Jason Kuznicki rephrases his argument:
The fear of slippery slopes is not the fear of a legislative or judicial process leading by its own wicked logic to the abandonment of common sense. It’s the fear of cultural change. Or rather, the fear that the future will not always agree with you. Less charitably, it’s the fear that you might just be plumb wrong on a lot of things that you would find highly embarrassing to reconsider.
Working in the neighboring territory, Mark Thompson says there is no reason that religious liberty and marriage equality can't co-exist:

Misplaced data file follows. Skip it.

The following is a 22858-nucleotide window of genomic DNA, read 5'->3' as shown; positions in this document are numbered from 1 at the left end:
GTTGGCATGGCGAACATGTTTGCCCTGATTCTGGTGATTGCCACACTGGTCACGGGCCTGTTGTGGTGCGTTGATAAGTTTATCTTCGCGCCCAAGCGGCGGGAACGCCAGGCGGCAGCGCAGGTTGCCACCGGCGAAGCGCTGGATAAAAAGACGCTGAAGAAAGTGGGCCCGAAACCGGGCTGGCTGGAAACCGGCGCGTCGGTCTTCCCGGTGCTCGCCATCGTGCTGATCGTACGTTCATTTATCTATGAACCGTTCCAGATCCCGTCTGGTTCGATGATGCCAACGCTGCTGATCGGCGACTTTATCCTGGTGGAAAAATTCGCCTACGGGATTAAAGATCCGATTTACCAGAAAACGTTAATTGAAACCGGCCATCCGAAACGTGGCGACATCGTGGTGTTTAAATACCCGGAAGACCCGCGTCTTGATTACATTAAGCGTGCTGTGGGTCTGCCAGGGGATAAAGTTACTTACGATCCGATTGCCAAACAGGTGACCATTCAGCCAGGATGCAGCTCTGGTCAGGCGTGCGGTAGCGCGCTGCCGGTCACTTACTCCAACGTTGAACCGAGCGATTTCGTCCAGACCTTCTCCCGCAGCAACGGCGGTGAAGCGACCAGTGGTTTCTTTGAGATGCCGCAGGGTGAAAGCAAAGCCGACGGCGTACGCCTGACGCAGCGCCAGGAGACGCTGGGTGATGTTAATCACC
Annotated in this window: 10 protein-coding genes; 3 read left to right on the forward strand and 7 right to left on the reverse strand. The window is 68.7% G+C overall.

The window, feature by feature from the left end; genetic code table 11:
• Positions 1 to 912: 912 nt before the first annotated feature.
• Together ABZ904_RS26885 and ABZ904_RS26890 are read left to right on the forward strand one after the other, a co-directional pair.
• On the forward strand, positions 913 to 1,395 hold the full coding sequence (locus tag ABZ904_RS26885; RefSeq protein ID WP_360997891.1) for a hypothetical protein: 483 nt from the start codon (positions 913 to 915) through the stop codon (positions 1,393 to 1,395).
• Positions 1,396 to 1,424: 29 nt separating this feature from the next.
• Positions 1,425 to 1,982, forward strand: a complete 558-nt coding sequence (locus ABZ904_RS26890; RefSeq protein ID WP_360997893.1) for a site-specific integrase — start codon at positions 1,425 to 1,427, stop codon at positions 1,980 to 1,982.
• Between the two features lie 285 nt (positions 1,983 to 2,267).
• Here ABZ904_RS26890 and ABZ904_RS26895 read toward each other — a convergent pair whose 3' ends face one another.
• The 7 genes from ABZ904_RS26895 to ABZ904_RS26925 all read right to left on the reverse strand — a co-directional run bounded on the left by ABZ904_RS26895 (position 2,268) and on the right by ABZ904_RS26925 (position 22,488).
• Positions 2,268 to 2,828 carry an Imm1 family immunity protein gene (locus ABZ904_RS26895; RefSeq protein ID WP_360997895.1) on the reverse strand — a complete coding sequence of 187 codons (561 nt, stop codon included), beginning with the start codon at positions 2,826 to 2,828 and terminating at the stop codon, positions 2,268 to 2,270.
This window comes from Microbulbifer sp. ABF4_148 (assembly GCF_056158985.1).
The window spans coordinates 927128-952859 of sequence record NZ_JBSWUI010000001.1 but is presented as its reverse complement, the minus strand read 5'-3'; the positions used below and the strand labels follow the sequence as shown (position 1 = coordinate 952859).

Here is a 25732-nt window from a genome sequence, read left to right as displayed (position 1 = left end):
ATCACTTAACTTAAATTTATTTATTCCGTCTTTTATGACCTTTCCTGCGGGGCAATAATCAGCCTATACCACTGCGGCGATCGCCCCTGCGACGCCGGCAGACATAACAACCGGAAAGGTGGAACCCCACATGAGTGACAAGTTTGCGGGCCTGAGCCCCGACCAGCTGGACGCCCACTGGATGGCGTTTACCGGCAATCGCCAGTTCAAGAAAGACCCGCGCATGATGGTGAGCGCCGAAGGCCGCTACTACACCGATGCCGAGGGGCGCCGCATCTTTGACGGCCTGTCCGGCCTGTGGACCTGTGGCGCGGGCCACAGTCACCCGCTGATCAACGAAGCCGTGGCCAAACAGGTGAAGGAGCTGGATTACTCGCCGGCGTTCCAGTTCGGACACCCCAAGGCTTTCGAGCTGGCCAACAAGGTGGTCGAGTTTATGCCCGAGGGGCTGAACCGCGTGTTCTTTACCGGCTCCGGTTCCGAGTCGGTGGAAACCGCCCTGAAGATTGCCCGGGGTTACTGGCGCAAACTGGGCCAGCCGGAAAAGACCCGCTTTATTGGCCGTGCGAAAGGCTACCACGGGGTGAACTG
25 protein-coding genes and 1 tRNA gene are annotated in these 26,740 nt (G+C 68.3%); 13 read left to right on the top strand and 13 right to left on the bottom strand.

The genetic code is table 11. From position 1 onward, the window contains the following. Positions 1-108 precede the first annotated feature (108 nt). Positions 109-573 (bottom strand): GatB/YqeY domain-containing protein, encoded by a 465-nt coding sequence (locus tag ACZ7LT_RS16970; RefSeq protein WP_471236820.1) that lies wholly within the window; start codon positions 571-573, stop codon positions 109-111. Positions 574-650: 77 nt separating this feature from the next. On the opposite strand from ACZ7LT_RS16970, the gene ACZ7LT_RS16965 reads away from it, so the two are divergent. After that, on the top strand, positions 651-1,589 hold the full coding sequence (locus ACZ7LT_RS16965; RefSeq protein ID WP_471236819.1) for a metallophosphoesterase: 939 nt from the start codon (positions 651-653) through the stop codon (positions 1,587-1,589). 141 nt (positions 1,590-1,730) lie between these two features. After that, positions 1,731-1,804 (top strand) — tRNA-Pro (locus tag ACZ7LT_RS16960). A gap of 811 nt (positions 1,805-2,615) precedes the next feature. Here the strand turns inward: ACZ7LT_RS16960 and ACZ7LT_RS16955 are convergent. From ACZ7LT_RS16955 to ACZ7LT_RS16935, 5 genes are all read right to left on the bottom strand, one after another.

[T]he conflict here is definitively not between gay marriage and religious liberty. It is instead between laws regarding private discrimination and freedom of association, or perhaps between licensing laws and freedom of religion. As they affect the private sphere and specifically religious organizations, gay rights, and specifically same-sex marriage, represent at most an expansion of existing conflicts rather than any new type of conflict. Even here, the conflict arises not from whether or not same-sex marriage is permitted, but instead from whether or not statutory laws recognize sexual orientation as an impermissible basis for private discrimination (whether in an employment context, public accommodations context, or otherwise), which is independent of whether same-sex marriage is permitted.